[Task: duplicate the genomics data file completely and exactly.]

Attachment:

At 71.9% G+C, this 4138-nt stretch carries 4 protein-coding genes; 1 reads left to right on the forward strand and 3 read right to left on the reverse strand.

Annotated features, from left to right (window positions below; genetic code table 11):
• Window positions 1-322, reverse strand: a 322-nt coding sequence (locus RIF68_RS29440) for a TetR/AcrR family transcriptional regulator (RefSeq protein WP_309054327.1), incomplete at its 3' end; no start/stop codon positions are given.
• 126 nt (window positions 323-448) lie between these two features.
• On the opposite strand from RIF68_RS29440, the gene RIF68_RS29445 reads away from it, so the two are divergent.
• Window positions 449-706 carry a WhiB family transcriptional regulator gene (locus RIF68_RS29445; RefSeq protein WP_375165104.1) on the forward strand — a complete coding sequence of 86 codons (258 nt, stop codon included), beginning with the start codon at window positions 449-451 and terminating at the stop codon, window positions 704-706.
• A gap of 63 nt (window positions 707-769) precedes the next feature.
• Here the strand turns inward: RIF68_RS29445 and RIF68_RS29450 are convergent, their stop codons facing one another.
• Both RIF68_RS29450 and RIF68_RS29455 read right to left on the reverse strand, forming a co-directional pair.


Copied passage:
At 71.9% G+C, this 4138-nt stretch carries 4 protein-coding genes; 1 reads left to right on the forward strand and 3 read right to left on the reverse strand.

Annotated features, from left to right (window positions below; genetic code table 11):
• Window positions 1-322, reverse strand: a 322-nt coding sequence (locus RIF68_RS29440) for a TetR/AcrR family transcriptional regulator (RefSeq protein WP_309054327.1), incomplete at its 3' end; no start/stop codon positions are given.
• 126 nt (window positions 323-448) lie between these two features.
• On the opposite strand from RIF68_RS29440, the gene RIF68_RS29445 reads away from it, so the two are divergent.
• Window positions 449-706 carry a WhiB family transcriptional regulator gene (locus RIF68_RS29445; RefSeq protein WP_375165104.1) on the forward strand — a complete coding sequence of 86 codons (258 nt, stop codon included), beginning with the start codon at window positions 449-451 and terminating at the stop codon, window positions 704-706.
• A gap of 63 nt (window positions 707-769) precedes the next feature.
• Here the strand turns inward: RIF68_RS29445 and RIF68_RS29450 are convergent, their stop codons facing one another.
• Both RIF68_RS29450 and RIF68_RS29455 read right to left on the reverse strand, forming a co-directional pair.